The Cabinet Member for Environment & Waste did not support the figures quoted by Mrs Blake and explained that the revenue received from the charges was used to protect the environment.

     

    Q2. Mr Oliver asked that the Council conduct an urgent independent review of the Cabinet area of responsibility for the environment and its relationship with Surrey Wildlife Trust, an organisation which was failing all its objectives and if not, why not.

     

    The Cabinet Member for Environment & Waste gave details of the Woodland Strategy adopted by the Council and other work undertaken to protect wildlife and the environment.  He also stated that he would provide written details to Mr Oliver on how the Surrey Wildlife Trust worked.

     

    Q3. Mrs King asked if the Council would support the offer that Reigate and Banstead Borough Council had made to work with the County on a local delivery model for a service that engages with existing providers including Dover’s Green Children’s Centre.

     

    The Cabinet Member for Children, Young People & Families explained that it would be several months before centres started closing and that the Council would work closely with district and borough councils to see what services that residents valued could be located. That will be taking place across the whole county and not just Reigate and Banstead.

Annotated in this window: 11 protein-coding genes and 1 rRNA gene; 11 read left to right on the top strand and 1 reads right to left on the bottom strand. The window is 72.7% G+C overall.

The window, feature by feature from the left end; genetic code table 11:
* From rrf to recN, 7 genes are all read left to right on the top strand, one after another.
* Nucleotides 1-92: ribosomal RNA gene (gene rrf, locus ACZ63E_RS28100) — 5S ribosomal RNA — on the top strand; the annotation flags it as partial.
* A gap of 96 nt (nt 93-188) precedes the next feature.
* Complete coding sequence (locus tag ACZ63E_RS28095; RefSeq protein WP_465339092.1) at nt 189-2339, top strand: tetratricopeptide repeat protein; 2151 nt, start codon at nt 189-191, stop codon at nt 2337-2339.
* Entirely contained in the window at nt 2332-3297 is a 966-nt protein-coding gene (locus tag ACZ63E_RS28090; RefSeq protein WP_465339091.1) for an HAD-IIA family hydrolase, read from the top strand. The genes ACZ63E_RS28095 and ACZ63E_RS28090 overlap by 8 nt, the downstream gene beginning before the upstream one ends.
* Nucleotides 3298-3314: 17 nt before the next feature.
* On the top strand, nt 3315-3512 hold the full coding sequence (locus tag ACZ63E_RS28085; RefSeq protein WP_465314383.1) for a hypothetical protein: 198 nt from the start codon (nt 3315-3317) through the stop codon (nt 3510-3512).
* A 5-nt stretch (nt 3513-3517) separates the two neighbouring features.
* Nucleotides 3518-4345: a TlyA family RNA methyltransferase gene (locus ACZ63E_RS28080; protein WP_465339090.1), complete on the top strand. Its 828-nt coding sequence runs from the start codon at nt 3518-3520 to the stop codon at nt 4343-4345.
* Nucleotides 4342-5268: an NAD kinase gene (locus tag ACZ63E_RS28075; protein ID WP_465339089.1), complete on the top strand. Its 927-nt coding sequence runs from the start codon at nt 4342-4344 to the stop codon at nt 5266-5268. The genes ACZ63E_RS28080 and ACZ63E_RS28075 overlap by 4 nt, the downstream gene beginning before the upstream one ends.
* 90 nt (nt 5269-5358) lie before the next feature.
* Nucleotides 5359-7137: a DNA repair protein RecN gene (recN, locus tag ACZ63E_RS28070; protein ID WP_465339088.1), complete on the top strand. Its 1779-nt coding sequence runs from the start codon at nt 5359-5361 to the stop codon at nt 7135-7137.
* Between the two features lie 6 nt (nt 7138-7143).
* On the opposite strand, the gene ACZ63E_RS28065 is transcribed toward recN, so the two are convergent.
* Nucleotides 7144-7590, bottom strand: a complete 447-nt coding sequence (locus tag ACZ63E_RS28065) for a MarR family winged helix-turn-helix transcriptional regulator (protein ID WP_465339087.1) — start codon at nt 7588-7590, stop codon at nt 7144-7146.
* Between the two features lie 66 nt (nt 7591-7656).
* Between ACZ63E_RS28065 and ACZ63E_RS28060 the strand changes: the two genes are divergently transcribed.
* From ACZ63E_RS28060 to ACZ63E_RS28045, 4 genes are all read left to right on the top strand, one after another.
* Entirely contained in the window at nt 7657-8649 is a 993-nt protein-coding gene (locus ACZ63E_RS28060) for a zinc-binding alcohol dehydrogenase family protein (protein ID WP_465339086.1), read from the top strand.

6/19

Petitions pdf icon PDF 62 KB

    The deadline for petitions was 14 days before the meeting, and 9 petitions have been received.  Six of these are in relation to Community Recycling Centres and three are regarding Children’s Centres.

     

    Additional documents:

    Decision:

    There were nine petitions submitted.  Three of these concerned children’s centres and six concerning community recycling centres. Details and responses to the petitions are attached as annex C.

    Minutes:

    There were nine petitions submitted.  Three of these concerned children’s centres and six concerning community recycling centres. Details and responses to the petitions are attached as annex C.

     

    Mr George Potter presented the petition is support of Boxgrove Children’s Centre and made the following points:

    ·         That Boxgrove Children’s Centre was a vital resource

    ·         That if it closed residents would have to take two buses or a one hour journey to the nearest hub

    ·         If it closed it would be social workers and teachers having to pick up the pieces

    ·         That the number signing the petition was larger that the Conservative majority at the last election.

     

    Ms Hannah Nicholson presented the petition in support of Cranleigh Community Recycling Centre and made the following points:

    ·         Recycling rates had reduced

    ·         There had been increases in fines, fly-tipping and litter